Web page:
Our struggler is still behind his class in certain areas and does well in others but more importantly he is actually much more enquiring than his sisters, just not in the way the national curriculum values.

I would temper doing too much ‘teaching’ at home. We were sent home with loads of tools and apps to help him. He sniffed it out immediately and actually all it did was place a massive burden of responsibility on us and put his barriers up. Instead we have concentrated on doing things all of us enjoy and play to his strengths. The most important thing you can do is to make sure her self esteem is high. If she is confident and is encouraged to ask questions then you have done your bit. I think coffeeandtv is spot on. It’s about offering experiences for them to engage, which can’t be offered within the confines of our education system.

Our high flyer is pretty average now. She flew because she was happy to tow the party line and is naturally amenable, not because she was advanced.

From your examples it sounds like your DD is actually doing well. She just isn’t motivated by school to demonstrate her abilities.

enjoyingSun Wed 11-Mar-20 10:47:20

I just wanted to ask from people's experiences if your child caught up with the other children in year one or two or even older.

I did extra support work at home so it's hard to say.

However by year 3 I think it's easier to say - as many summer borns and slower off the mark are caught up or rapidly catching up.

I was told one of mine wasn't academic -they were struggling with glue ear with intermittent hearing problems and I think some short term meomory issues they've done better and better as the classrooms have got more formal.

By year 3 they'd move out of reading support and were ahead in maths - thanks to mathsfactor - the biggest problem was keeping them motivated and trying till that point rather than switch off it's not for me- it's hard I can't do it so will stop trying which-we did start to see. That child is doing reall well in secondary now.

Savemefromthis4 Wed 11-Mar-20 10:56:20

Thanks everyone.

She's had her eyes and ears checked this year. All was ok. Since then her confidence has grown.

We got her a tablet for her birthday. Amazon fire. Any suggestions for apps?

We read every night. She seems good when she reads her school books to me. I'll try and get her reading more.

She just seems to lack the attention span when she hasn't got an adult with her.

Thanks for all your replies. They are appreciated

OP’s posts: |
KittenVsBox Wed 11-Mar-20 11:15:07

DS1 was a bit like your daughter - tho a bit younger in the year.
He is soon to leave primary school, and is very much a mixed bag. Verbally, he is as bright as a button. Get him to write it down, and he looks behind. Maths and science he is ahead. I'm hoping for exceeds expectations in maths. Hoping he can meet expectations in English, but below is a very real possibility - I'm fully expecting him to score close to 0 on the spelling paper.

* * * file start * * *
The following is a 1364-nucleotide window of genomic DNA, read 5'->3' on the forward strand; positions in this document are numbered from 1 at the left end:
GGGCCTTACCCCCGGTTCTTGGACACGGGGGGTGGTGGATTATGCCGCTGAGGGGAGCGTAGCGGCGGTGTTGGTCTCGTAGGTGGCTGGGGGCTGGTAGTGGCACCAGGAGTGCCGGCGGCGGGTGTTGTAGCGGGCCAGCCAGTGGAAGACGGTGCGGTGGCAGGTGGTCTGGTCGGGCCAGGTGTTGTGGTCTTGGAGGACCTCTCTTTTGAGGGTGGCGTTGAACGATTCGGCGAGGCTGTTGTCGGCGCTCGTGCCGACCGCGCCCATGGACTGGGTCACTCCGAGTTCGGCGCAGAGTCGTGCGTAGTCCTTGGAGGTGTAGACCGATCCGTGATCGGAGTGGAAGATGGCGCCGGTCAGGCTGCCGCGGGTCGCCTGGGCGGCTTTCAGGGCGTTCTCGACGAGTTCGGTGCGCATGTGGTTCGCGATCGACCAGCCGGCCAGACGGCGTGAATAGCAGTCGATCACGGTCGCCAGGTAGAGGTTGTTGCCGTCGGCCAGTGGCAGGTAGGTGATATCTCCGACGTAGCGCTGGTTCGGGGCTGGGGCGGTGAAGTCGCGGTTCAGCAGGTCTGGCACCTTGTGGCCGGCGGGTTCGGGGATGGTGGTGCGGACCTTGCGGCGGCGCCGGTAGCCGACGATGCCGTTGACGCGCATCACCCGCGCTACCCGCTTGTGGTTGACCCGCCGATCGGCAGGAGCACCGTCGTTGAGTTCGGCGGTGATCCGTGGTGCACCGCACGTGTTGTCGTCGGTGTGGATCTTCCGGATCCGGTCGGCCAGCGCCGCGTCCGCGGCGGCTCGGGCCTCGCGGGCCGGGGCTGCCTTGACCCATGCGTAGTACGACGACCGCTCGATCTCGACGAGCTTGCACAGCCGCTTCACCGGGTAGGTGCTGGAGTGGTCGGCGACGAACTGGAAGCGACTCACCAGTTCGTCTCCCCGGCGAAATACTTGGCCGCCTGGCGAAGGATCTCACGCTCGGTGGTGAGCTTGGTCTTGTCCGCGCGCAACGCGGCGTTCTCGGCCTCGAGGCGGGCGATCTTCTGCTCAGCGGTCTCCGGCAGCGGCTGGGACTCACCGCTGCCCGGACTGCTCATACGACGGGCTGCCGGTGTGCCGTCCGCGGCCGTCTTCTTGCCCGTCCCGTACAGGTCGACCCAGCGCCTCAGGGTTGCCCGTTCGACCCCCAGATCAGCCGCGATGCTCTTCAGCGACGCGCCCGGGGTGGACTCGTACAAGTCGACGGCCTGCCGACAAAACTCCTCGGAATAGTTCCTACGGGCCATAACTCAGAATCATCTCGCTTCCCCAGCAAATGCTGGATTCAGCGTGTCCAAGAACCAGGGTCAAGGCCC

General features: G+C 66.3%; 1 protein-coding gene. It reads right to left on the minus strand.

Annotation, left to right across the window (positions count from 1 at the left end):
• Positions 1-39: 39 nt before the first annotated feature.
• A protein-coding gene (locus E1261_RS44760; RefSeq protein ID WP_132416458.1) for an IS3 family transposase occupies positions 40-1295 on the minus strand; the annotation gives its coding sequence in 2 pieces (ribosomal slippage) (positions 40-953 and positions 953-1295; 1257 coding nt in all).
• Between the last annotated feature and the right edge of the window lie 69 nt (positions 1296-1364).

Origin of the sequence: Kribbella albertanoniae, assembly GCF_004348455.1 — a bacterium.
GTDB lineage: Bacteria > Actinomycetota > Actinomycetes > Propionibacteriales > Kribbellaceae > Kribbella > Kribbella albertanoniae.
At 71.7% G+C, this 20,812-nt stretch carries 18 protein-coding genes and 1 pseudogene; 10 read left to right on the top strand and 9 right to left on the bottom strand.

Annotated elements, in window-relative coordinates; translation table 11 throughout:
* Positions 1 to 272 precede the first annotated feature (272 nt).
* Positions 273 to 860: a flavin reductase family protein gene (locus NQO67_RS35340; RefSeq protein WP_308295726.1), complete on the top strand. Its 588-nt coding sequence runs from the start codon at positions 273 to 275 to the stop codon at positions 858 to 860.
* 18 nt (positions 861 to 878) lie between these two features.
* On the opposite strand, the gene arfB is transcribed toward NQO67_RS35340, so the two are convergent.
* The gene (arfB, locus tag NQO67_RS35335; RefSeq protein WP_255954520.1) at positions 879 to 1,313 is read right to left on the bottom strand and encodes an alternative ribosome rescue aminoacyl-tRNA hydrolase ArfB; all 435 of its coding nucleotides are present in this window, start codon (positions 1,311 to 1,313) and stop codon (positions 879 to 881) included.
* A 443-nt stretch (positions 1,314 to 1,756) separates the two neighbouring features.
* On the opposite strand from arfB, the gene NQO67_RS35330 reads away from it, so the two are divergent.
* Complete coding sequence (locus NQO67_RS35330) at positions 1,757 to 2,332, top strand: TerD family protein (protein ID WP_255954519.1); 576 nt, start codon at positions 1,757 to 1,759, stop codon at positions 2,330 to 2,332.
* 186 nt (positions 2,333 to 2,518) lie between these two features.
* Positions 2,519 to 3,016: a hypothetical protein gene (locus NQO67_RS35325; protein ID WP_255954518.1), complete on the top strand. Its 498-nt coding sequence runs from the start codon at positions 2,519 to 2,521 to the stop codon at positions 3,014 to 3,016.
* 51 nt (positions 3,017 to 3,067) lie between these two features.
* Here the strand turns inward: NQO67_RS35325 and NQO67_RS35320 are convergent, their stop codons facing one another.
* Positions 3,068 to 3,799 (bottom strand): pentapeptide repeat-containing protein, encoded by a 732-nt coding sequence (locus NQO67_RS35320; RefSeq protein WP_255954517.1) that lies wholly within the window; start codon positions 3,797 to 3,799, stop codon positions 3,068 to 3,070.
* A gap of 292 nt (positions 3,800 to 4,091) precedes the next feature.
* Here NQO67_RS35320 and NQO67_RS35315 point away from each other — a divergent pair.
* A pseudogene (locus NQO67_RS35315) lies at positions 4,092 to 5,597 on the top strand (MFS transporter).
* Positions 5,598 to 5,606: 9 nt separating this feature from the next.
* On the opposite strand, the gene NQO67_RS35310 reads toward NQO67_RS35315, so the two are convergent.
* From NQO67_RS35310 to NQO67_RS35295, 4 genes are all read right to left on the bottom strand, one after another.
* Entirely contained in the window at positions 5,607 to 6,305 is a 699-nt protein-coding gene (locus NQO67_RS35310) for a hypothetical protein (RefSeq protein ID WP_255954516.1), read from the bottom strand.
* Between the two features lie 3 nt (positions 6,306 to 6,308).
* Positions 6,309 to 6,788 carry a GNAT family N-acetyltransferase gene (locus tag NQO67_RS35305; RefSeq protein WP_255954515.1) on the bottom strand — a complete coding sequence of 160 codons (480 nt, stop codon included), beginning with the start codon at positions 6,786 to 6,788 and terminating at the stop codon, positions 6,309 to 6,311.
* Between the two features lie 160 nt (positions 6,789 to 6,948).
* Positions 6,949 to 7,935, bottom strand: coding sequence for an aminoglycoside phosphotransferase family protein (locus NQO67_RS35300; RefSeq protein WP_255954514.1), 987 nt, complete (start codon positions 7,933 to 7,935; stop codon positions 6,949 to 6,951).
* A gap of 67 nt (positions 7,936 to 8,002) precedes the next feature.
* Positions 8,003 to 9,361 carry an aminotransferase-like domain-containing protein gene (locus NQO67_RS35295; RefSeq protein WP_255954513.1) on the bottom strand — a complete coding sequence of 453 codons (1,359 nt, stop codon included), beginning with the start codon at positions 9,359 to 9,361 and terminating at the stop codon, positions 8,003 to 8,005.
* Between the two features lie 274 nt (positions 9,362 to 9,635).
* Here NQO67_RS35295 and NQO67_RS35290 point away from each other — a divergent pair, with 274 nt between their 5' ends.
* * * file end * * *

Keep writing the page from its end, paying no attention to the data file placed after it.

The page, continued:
He has also been diagnosed with dyslexia and dysgraphia - explaining the difference between verbal and written work.

I was "written off" at primary - so much so my parents moved me to a different school. When I was allowed to specialise, and play to my strengths I started flying. But that took to A level to really start shining. Beautiful handwriting, drawing pretty pictures and writing creative stories weren't my thing!

enjoyingSun Wed 11-Mar-20 11:16:01

mathsfactor, prodigygame - though my child using that is older primary but it's free, teach your Monster how to read, Dragon box for algebra is good thats 5+.

enjoyingSun Wed 11-Mar-20 11:20:31

I'm not sure if there are apps - but DC primary school gives them access to mathletics and bug club which they can then do at home might be worth checking if your school has anything like that.

Kuponut Wed 11-Mar-20 18:48:49

Yep - we had the conversation at first reception parents evening that DD2 was not on track to achieve age related expectations. I did comment to the class teacher that I thought she'd got her wrong and mentally chalked her down as "sweet but not quite with it" but that actually that hid a very sharp and occasionally bone idle little mind inside... end of that year she hit expectations and she's since been greater depth for reading (don't think she will be this year) and holding her own academically. Last year she had a bit of a crapper year as the teacher was shit - but she has absolutely flown this year, even considering she now has a dyspraxia diagnosis so writing is physically hard for her.

Stormyjupiter Wed 11-Mar-20 19:55:28

Honestly, don't worry so much if she is getting there, and you recognise her progress.
Yes, I think there are children who struggles all the way, but there are many kids who don't get it early but who excels later too. And Most will be doing ok later on.
If you are taking interest and helping her, you will know when you might need to really worry, like if she isn't getting phonics, or not getting numbers at all.
Most of children who weren't into learning early primary were doing totally fine by ks2 ime.

TheHumansAreDefinitelyDead Wed 11-Mar-20 20:01:46

My son was 18 months behind at the first sats (think year 1?) and could not write much in year 2, beyond his name.

He is now in college with predicted As and likes learning

He was just a slow developer, he had a sort of catch-up spurt in y5, and then again in y9

I look at pictures of him age 6 and think We expected so much of him and yet he was so small sad

Support your DD but remain positive, kids really DO develop at different rates and the YK system with lots of formal learning at a young age does simply not suit all kids.

My son also did not suit phonics it times tables it any rote learning.

Best advice I ever got was to not focus on what he was bad at, but instead find their strengths, their interests, their “spark” and run with that instead.

TheHumansAreDefinitelyDead Wed 11-Mar-20 20:02:34

Sorry my autocorrect is not my friend!